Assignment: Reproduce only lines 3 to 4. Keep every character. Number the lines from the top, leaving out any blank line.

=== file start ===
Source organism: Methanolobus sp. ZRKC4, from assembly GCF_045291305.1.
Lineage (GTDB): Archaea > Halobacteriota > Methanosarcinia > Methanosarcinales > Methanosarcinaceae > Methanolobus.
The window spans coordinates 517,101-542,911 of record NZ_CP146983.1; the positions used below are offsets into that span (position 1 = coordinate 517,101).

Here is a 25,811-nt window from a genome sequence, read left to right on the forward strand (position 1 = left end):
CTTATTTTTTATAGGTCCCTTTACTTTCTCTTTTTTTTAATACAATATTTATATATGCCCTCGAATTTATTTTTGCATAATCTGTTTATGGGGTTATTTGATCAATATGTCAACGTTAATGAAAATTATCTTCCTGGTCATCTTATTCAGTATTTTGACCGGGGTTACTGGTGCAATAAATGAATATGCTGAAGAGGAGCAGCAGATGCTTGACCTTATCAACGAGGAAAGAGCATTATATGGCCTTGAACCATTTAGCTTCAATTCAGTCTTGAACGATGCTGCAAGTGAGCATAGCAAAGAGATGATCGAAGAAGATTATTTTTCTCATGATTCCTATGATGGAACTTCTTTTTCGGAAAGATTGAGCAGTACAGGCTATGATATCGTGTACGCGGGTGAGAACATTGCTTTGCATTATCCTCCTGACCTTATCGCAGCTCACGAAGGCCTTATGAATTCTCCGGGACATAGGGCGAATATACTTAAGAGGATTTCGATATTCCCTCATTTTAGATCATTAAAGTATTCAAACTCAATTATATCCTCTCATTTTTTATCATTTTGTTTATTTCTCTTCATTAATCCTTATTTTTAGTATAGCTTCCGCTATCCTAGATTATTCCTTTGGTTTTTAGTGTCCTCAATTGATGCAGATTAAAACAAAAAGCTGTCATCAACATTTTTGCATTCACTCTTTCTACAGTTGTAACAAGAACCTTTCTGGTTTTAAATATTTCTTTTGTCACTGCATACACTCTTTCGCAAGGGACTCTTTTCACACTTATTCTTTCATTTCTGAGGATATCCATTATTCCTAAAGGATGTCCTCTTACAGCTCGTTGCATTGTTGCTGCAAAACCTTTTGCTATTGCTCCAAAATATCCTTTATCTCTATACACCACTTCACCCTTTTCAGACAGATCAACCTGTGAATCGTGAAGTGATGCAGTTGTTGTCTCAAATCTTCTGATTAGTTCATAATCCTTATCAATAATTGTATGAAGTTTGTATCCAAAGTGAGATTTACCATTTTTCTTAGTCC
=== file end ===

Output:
The window spans coordinates 517,101-542,911 of record NZ_CP146983.1; the positions used below are offsets into that span (position 1 = coordinate 517,101).

Here is a 25,811-nt window from a genome sequence, read left to right on the forward strand (position 1 = left end):